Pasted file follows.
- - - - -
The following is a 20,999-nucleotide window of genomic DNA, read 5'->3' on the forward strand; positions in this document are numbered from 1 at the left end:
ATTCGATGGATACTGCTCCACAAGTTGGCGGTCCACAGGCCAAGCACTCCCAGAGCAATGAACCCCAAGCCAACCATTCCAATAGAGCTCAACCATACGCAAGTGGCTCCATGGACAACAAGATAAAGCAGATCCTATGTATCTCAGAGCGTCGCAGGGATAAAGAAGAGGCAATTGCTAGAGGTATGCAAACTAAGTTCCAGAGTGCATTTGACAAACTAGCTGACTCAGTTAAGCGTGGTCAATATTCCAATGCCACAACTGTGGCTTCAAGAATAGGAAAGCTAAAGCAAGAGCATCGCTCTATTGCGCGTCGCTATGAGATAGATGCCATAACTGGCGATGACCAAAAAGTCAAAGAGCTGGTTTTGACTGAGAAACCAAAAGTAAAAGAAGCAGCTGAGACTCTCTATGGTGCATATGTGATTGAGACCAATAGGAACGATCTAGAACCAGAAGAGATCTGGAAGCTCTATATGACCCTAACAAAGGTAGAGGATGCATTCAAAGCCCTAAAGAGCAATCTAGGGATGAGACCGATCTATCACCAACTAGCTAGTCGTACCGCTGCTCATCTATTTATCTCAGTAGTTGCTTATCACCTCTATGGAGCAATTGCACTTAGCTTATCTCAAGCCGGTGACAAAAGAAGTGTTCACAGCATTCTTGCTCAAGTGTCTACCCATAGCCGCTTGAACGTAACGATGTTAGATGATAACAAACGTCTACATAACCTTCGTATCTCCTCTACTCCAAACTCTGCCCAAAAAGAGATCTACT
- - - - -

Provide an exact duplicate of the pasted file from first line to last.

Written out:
The following is a 20,999-nucleotide window of genomic DNA, read 5'->3' on the forward strand; positions in this document are numbered from 1 at the left end:
ATTCGATGGATACTGCTCCACAAGTTGGCGGTCCACAGGCCAAGCACTCCCAGAGCAATGAACCCCAAGCCAACCATTCCAATAGAGCTCAACCATACGCAAGTGGCTCCATGGACAACAAGATAAAGCAGATCCTATGTATCTCAGAGCGTCGCAGGGATAAAGAAGAGGCAATTGCTAGAGGTATGCAAACTAAGTTCCAGAGTGCATTTGACAAACTAGCTGACTCAGTTAAGCGTGGTCAATATTCCAATGCCACAACTGTGGCTTCAAGAATAGGAAAGCTAAAGCAAGAGCATCGCTCTATTGCGCGTCGCTATGAGATAGATGCCATAACTGGCGATGACCAAAAAGTCAAAGAGCTGGTTTTGACTGAGAAACCAAAAGTAAAAGAAGCAGCTGAGACTCTCTATGGTGCATATGTGATTGAGACCAATAGGAACGATCTAGAACCAGAAGAGATCTGGAAGCTCTATATGACCCTAACAAAGGTAGAGGATGCATTCAAAGCCCTAAAGAGCAATCTAGGGATGAGACCGATCTATCACCAACTAGCTAGTCGTACCGCTGCTCATCTATTTATCTCAGTAGTTGCTTATCACCTCTATGGAGCAATTGCACTTAGCTTATCTCAAGCCGGTGACAAAAGAAGTGTTCACAGCATTCTTGCTCAAGTGTCTACCCATAGCCGCTTGAACGTAACGATGTTAGATGATAACAAACGTCTACATAACCTTCGTATCTCCTCTACTCCAAACTCTGCCCAAAAAGAGATCTACT